It can be particularly challenging to care for someone with Alzheimer’s while working full time. Many caregivers transition to part-time work, take leaves of absence or quit. Women bear the brunt of this burden. They are 2.5 times more likely than men to give “on-duty” care around the clock in the late stages of the disease, according to the Alzheimer’s Association. More than twice as many women as men provide care for more than five years.
“Many spouse or partner caregivers become very isolated because their friends drop away, or they are embarrassed to take the person with dementia out with them,” says Mittelman. “Often, even their own adult children aren’t aware of how isolated they are.”
It is said that you know it’s time for your loved one to be in a nursing home when your exhaustion exceeds your guilt. Even then, it’s a herculean decision.
“The dirty little secret is, everyone despises nursing homes. Rarely do we see a positive article in the press, and yet this is where most people die,” says Mary Ersek, director of the Veterans Affairs Department’s PROMISE Center, which is dedicated to improving end-of-life care, and an associate professor at the University of Pennsylvania School of Nursing. “The fact is, there are few families who can garner the resources to keep somebody at home.”
“If you look at why people with Alzheimer’s end up in nursing homes, it’s not because they have poor memory or can’t shower but because they are so behaviorally disturbed that families can’t manage it anymore,” says Dr. Brent Forester, director of the Geriatric Mood Disorders Research Program at McLean Hospital in Belmont, Mass., and an assistant professor of psychiatry at Harvard Medical School. Most people with Alzheimer’s experience agitation, which can include everything from yelling and screaming to pacing and shoving.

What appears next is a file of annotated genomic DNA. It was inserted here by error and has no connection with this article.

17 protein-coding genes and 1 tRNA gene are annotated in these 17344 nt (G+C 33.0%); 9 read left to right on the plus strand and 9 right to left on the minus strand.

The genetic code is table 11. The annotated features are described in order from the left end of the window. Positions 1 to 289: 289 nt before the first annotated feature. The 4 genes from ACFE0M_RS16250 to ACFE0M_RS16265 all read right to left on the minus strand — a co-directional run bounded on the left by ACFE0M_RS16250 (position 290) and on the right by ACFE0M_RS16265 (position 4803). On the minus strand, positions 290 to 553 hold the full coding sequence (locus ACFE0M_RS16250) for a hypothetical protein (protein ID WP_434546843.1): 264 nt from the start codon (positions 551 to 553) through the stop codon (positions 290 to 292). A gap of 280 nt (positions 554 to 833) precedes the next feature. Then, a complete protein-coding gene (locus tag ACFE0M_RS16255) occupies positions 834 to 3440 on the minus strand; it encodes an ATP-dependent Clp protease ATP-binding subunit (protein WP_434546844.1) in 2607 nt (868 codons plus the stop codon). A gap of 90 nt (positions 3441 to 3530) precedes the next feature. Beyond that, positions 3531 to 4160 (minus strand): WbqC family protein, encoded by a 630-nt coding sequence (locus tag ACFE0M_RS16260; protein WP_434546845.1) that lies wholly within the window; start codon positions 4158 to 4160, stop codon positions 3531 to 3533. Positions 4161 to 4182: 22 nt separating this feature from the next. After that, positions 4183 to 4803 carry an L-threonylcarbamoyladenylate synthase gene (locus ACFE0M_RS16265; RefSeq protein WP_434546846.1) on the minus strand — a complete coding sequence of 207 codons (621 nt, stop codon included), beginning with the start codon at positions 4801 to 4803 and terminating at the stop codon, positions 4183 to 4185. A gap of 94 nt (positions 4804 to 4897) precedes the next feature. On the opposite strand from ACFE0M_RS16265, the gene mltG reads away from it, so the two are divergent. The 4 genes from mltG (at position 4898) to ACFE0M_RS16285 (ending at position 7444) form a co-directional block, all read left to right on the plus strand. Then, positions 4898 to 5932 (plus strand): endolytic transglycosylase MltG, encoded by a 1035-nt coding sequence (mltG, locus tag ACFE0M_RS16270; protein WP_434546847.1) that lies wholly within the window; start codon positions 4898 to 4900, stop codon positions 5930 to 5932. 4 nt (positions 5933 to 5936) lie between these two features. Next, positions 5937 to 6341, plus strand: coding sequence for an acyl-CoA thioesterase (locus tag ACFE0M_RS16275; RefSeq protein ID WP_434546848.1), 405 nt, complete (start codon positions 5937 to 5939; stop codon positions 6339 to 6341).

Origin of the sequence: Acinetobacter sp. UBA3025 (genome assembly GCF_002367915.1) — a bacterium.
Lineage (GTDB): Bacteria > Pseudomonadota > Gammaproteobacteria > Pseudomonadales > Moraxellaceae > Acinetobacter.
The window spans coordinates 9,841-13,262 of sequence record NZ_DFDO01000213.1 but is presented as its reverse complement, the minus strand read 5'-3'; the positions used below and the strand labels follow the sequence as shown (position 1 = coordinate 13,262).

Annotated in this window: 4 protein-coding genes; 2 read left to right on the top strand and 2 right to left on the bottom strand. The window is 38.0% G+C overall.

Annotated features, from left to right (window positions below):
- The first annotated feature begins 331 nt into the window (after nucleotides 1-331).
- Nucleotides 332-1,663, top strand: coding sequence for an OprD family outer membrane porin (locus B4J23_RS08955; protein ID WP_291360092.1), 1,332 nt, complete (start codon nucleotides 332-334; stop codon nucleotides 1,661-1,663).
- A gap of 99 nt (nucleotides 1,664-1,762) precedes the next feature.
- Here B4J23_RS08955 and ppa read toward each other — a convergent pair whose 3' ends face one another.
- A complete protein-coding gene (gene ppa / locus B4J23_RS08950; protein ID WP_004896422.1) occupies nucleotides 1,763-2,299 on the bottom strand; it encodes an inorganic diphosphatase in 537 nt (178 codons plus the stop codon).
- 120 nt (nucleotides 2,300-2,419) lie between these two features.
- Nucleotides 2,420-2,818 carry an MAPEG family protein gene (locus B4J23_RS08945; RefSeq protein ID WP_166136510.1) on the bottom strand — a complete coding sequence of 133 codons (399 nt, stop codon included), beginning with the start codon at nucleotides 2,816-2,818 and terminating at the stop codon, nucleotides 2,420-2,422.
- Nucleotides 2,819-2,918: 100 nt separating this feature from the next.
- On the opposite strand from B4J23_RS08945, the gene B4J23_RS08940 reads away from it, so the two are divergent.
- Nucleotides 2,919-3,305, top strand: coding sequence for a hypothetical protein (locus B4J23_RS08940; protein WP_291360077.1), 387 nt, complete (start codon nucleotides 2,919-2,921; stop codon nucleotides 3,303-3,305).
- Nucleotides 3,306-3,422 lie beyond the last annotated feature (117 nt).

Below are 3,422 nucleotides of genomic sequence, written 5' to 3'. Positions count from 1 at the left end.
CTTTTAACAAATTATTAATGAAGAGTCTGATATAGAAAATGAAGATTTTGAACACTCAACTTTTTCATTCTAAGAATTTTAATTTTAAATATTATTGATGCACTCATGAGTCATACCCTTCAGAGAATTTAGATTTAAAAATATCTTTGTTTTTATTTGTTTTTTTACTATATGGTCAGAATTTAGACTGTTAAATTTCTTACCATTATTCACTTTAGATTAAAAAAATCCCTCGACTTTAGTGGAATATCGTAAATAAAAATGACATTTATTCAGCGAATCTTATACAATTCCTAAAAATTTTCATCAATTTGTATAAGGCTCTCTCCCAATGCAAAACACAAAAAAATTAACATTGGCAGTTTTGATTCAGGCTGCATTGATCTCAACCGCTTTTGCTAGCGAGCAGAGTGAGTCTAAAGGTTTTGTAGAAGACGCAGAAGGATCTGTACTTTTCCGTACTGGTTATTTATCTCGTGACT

The Alzheimer’s Association has a nationwide, professionally staffed, 24/7 help line, as well as local chapters across the country that offer support, education and assistance. Caregiving experts are advocates for early diagnosis and early education. Improving social support for spouse-caregivers has been shown to delay nursing home placement by about a year and a half, reduce symptoms of depression in caregivers and improve their physical health. Art and music are also proven therapies. The Museum of Modern Art launched a MoMA Alzheimer’s Project, a nationwide expansion of the museum’s art and dementia programs in New York City. Along with Mittelman’s chorus, these kinds of programs emphasize that there is much life to be lived after diagnosis, both for people with dementia and for families and caregivers.
As Susan Rowlett, manager of care consultation and clinical education at the Alzheimer’s Association’s Massachusetts/New Hampshire chapter, puts it, “My goal with families is to help them live with Alzheimer’s.”